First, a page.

- The state of Web Components by Mozilla’s Wilson Page, who says that although there’s lots of disagreements, “the end is near”. Hopefully, now the end is near, we won’t see the vendors all singing “I did it MY WAY”. Time will tell.
- Meanwhile, in Re: Custom Elements: is=””, valiant Alice Boxhall fights the righteous fight for accessibility in Web Components v1 rather than v2. Or v3. Or never.
- Why we need some form of type extension (like <button is=”fancy-button”) for web components. In v1. (read 11.1-3)
- Github: “If “is=” is going to be dropped, we’ll probably… avoid custom elements for these use cases.”
- Web Decay Graph – Tim Bray graps the rate of link rot from his own blog
- </html> “I think HTML is done… Let’s down tools and focus on more important problems.” writes Tim “Mr XML” Bray (and my reply)
- Supercharging Jekyll with a ServiceWorker
- Opera Mini is here for your Windows Phone.
- Introducing srcset, our first step towards fully responsive images in Microsoft Edge
- CSS Box Alignment Module Level 3 (Draft) – so you can use
- Twitter and Medium Announce They’ve Invented Email
- 27 Amazing GIFs That Have Been Removed From The Internet
Tim Bray recently wrote an interesting post called </html> in which he stated
interest in work on “vocabulary” (by which they mean the actual angle-bracketed thingies that go into HTML) seems pretty lacking.
Me, I think HTML is done. Which doesn’t mean I think that the whole Web-programming platform is in a good state…
Let’s down tools and focus on more important problems.
I agree with Tim that fixing the web platform is more important right now than adding more elements to HTML. He cites fixing the things that jQuery, Backbone, Angular, Less, DART et al are trying to fix. Those too, but I’d also cite Service Workers, Web Manifest, device APIs as things that are urgently required to bring some level of feature-parity between web and native.
But I think it’s incorrect to claim HTML is finished. We’ve been there before, with HTML 4.01 published in December 1999 and then considered “finished”. HTML5 added lots more elements, some of which are well-used (20% of the top 100,000 sites use the HTML5 doctype, 12.% of those use <header>, for example).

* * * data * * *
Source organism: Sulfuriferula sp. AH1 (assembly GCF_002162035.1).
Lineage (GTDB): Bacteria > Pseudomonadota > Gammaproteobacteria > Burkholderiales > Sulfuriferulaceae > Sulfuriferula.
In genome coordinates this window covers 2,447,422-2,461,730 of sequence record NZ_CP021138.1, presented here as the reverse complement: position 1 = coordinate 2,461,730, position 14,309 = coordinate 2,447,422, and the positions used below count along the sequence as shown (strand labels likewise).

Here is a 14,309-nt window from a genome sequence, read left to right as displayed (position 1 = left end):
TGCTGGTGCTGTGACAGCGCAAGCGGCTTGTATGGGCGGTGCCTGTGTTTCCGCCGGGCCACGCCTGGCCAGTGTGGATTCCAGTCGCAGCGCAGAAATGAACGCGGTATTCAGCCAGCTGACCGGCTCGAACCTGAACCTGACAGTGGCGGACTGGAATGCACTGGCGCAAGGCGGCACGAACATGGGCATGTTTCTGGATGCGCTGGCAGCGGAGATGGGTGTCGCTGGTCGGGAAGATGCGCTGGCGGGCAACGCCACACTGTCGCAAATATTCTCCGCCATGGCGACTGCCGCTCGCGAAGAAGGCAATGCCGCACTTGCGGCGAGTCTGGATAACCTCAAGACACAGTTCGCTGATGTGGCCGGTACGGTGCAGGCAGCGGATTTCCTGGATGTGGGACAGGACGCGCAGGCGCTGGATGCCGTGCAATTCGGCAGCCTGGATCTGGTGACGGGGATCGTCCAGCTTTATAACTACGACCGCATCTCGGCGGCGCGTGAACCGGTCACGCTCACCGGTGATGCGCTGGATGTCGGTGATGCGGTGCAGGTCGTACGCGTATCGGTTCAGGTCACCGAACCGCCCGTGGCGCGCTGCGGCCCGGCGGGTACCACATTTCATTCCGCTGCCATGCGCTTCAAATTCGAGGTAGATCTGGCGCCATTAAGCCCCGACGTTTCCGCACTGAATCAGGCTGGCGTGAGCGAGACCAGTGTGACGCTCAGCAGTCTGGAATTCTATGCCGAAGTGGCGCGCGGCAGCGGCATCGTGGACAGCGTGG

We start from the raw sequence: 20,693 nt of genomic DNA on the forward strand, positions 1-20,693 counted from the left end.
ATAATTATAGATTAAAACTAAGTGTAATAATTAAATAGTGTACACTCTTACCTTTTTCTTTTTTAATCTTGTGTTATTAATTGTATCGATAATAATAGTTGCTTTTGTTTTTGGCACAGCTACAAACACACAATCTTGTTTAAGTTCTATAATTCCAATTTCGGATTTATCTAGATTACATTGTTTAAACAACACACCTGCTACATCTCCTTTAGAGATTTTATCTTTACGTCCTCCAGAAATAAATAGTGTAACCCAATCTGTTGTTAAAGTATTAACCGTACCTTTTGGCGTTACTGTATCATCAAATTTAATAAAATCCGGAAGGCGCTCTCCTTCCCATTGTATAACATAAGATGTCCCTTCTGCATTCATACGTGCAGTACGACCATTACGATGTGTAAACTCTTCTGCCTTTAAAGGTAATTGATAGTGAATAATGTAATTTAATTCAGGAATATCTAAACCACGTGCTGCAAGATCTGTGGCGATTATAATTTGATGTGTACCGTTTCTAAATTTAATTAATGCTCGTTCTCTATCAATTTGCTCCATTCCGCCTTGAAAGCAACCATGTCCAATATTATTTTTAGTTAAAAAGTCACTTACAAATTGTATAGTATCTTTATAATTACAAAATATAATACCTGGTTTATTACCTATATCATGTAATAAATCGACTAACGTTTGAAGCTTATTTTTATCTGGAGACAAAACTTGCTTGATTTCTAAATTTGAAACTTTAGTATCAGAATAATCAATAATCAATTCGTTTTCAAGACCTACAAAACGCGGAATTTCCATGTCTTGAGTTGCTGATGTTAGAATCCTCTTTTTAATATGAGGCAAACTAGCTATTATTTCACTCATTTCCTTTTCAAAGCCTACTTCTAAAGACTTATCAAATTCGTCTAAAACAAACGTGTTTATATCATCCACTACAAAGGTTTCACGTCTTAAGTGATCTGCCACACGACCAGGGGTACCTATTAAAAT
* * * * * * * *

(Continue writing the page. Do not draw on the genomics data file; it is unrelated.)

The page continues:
Some of the HTML5 elements haven’t gained good traction. I’m inclined to agree with Matthew Thomas, who wrote (in 2004!) that new elements need to have some form of User Interface:
One way of improving this situation would be to reduce the number of new elements — forget about <article> and <footer>, for example.
Another way would be to recommend more distinct default presentation for each of the elements — for example, default <article> to having a drop cap, default <sidebar> to floating right, default <header>, <footer>, and <navigation> to having a slightly darker background than their parent element, and default <header>…<li> and <footer>…</li> to inline presentation. This would make authors more likely to choose the appropriate element.
Not every manifestation of UI is visual, however. There are still many gaps in the language that have to be patched with WAI-ARIA; on the webkit blog, James Craig writes
Steve Faulkner has a list of Aria roles and properties not available in HTML5. I’m not suggesting all should become elements or attributes, but it shows that what people make constantly outpaces the semantics available in HTML.
Since the WHATWG stopped adding new elements, we’ve seen the <main> element added to the language, which —although comparatively new— is used on 5% of the HTML5 sites in the top 100,000. Although it has no visual UI, it hooks into assistive technologies so that users can quickly get to the main content on a page.
Similarly, <picture> and associated responsive images attributes (srcset, sizes, x and w descriptors) have been added to the language.
Brian Kardell, Léonie Watson, and Steve Faulkner are working on a spec for a Panels and Panel Sets Extension that “defines elements and attributes for constructing a panel or collection of panels based on a single interaction paradigm.”
Elsewhere, attempts at adding other useful declarative features to the language are rebuffed. For example, <table sortable> was specified (with 9 years of anecdata from Stuart Langridge) to allow data tables to be natively sorted in the browser (a very common use-case), but implementation was rejected because “Instead of trying to bake so much into the platform someone should create a web components library that supports Hixie’s spec”.
I’m encouraged by the Extensible Web Manifesto which states
(Thanks to Steve Faulkner for crunching his dataset —ooh, matron— to provide use stats for <header> and <main>.)
- Please Update Picturefill – “If you’re using a version of Picturefill from prior to 2.3.1, please update right away”
- The Web is not Poor Man’s Native by Chris Wilson, and PPK’s reply Web vs. native redux.